Now we have Luke’s version of that locked room encounter with the Resurrected Jesus. Well, Luke doesn’t emphasize the locked doors as much as John does. But there is a scene of confusion and a faint tinge of hope sneaking in around the corners. They have gotten together in that room, maybe the Upper Room, maybe another gathering place where the hurting and the hopeless gathered together not knowing what to do. They were pooling their experiences, what they had heard and seen. Their hearts were pounding, and their eyes were bugging out. They didn’t dare hope. Even though there was a fire in their chest, that wasn’t leftover pizza.
Then suddenly, he is there. No one saw him come in; no one met him at the door or grabbed a towel and offered to wash his feet. He was just there. “Peace be with you.” That’s what he said, and they picked themselves up off the floor and wondered if they’d ever know peace again. They were haunted by him, by the idea of him, by the blood of him. They were terrified of their shame, of how they had abandoned him, of how they wouldn’t believe in what he had told them before or what the women said they saw.
“Why do doubts arise in your hearts?” What kind of question was that? Surely he knew why doubts were rising in their hearts. Surely he had an inkling of just how incredible this event was. Sure, he had gotten used to the idea, but they never let themselves hope. So they were gasping for air and clutching their chests while he stood there asking them if they were ok.
He decides to ground them in some fleshly reality. He says, “look, I’ve got hands; I’ve got feet. Touch me, I’m real,” he says. “I’ve got flesh and I’ve got bones. I’m real, like the Velveteen Rabbit,” he smiles at them. “Like Pinocchio,” he grins, “I’m a real boy!”
Of course, he didn’t say that. But he’s talking about being flesh and blood like them. Luke says he showed them his hands and feet. How did he do that? Was he showing them the marks in his hands and feet? John says he was. But Luke is a bit more reticent about those specifics. He does say, “Touch me.” “Touch me and see.” Actually, if you dig a little deeper, he doesn’t just say, “touch me and see.” He says, “grab hold of me, handle me, or even grope around.” John says that Jesus says, “don’t hang on to me,” when he meets Mary in the garden. But in Luke, Jesus says to the disciples—the reeling from the shock disciples—“grab hold of me. Ground yourselves in me.” And the verb, ψηλαφήσατέ, is a second person plural. All y’all, grab hold and hang on. Grab hold of me and “behold!” The see, ἴδετε, is imperative, also second person plural. Imperative. Grab hold and see! As if your life depended upon it. As if your hopes would be found in it. Grab hold of the reality of Christ and see not just him but you too. See your path, your future, your mission, and your reason for being.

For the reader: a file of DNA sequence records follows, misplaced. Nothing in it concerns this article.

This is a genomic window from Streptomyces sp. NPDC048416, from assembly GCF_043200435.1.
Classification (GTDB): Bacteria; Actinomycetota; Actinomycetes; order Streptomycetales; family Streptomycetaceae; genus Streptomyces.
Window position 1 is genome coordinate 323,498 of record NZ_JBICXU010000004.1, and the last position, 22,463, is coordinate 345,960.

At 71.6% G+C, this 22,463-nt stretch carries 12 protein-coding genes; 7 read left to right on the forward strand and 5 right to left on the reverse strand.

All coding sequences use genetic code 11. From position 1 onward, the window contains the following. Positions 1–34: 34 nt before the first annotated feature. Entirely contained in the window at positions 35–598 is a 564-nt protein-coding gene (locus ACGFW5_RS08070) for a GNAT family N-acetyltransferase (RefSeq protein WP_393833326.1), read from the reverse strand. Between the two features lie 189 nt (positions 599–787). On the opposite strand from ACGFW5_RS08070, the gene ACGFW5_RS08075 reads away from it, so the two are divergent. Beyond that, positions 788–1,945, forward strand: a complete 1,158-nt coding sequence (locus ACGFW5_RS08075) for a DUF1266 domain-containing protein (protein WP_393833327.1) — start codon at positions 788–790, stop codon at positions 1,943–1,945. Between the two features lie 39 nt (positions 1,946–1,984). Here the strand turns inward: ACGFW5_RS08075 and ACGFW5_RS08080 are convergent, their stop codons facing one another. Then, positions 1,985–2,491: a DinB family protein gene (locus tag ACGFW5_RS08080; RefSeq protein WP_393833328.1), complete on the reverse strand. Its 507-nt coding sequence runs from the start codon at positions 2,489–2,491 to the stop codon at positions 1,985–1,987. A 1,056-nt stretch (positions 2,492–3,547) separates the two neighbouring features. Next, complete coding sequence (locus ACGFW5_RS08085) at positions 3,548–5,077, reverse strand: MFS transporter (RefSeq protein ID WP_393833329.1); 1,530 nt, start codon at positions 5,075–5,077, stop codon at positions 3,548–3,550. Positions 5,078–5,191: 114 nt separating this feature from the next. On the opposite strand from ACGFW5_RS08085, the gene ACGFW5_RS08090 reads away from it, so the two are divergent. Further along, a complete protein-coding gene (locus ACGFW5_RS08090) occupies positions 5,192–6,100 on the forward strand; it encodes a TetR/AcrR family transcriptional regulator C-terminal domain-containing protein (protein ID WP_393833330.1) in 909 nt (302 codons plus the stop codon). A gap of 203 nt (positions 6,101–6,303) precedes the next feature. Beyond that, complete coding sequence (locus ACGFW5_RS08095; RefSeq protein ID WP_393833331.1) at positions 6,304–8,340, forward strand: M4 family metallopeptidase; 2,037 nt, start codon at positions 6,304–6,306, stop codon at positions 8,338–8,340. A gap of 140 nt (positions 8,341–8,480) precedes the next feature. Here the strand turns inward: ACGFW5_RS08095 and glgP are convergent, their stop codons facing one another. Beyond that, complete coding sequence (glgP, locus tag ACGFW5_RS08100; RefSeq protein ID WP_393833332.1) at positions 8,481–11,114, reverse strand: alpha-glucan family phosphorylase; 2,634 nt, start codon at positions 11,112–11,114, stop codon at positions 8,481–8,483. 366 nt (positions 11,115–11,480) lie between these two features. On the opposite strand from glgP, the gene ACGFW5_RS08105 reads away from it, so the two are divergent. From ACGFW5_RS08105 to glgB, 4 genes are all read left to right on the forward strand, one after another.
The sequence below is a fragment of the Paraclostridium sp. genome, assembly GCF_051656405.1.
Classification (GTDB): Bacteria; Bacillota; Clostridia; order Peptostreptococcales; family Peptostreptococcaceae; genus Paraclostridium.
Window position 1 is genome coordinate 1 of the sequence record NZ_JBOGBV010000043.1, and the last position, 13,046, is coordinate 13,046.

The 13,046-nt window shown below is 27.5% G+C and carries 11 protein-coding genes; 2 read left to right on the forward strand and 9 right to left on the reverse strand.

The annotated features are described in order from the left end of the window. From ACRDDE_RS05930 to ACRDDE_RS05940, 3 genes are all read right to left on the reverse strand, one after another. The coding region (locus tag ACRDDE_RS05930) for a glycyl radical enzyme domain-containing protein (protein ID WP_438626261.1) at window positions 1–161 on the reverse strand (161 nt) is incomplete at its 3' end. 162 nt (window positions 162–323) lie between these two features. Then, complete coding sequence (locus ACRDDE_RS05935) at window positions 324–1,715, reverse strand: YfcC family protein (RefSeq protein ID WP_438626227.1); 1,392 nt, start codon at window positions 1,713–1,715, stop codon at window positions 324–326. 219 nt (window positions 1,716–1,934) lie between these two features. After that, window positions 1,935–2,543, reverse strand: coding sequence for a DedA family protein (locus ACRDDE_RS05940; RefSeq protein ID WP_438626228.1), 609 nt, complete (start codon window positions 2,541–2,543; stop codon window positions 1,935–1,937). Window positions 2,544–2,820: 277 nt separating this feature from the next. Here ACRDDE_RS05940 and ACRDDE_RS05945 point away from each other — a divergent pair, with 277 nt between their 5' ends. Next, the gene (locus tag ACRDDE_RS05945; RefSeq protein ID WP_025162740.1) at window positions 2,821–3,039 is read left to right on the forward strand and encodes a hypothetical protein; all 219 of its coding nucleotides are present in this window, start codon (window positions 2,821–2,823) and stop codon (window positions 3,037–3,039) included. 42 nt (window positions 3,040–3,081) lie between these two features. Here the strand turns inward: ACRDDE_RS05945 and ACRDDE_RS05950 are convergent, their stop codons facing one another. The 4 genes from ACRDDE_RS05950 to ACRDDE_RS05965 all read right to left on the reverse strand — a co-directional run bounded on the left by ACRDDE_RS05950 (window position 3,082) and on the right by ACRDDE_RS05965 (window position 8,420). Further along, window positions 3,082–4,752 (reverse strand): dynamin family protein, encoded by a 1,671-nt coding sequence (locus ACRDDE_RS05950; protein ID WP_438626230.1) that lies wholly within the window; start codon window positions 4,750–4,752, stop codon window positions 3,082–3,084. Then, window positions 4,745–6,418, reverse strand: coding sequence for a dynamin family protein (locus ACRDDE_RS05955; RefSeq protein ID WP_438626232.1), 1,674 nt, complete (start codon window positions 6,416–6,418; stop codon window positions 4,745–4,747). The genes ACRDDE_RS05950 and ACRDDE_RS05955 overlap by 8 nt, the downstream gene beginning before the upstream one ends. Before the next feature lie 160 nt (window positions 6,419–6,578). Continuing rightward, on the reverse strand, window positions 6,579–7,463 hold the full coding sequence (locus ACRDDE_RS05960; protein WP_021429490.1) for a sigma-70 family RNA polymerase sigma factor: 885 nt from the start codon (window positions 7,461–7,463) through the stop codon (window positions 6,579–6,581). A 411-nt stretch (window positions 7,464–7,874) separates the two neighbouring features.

And then he asks for something to eat. Like a ventriloquist drinking a glass of water, or a magician pulling up his sleeves to show nothing hidden there. This is real, folks. Watch me eat this piece of fish. I’m no ghost, no figment of your imagination, or delusion brought on by a lack of sleep and constant terror. I’m as real as you. I am here with you. And I am who I said I am.
That’s where our text ends this week. We don’t go into the mission, into the sending. We leave it with the declaration. We leave it with the reality of the Resurrected Jesus and the promise that life, the life we know, the life we experience, is stronger than death. It doesn’t avoid death, because he didn’t avoid death. But it goes beyond death. The implications are as staggering as his appearance was to those cowering followers moments ago. But now is not the time to unpack all of that. Luke has a whole second volume for figuring out what it means to have a savior risen from the dead.
But here’s the point of this text. It is real. It is grounded in the reality in which we live. Touch and see. The gospel, the life of faith has to be grounded in reality. That’s why he dwelled on this moment. That’s why we can take a breath at this point before we launch into a life of going to the ends of the earth to tell the story. If we don’t start here, if we don’t watch that piece of fish being eaten, if we don’t grab hold, we won’t see. And if we don’t see, then we are likely to turn our message into one of the hereafter, the sweet by and by and not the here and now. We’re liable to think that all the Resurrected one cares about is getting souls into some spiritualized heaven somewhere else, instead of feeding those who are hungry for breakfast right here in our own neighborhoods. We’re liable to think that injustice here doesn’t matter because it will all be sorted out one day instead of advocating for the oppressed and working for justice in our own communities. Take hold of me and see is about wanting to live in the world that he lived in and bring hope to our reality every day.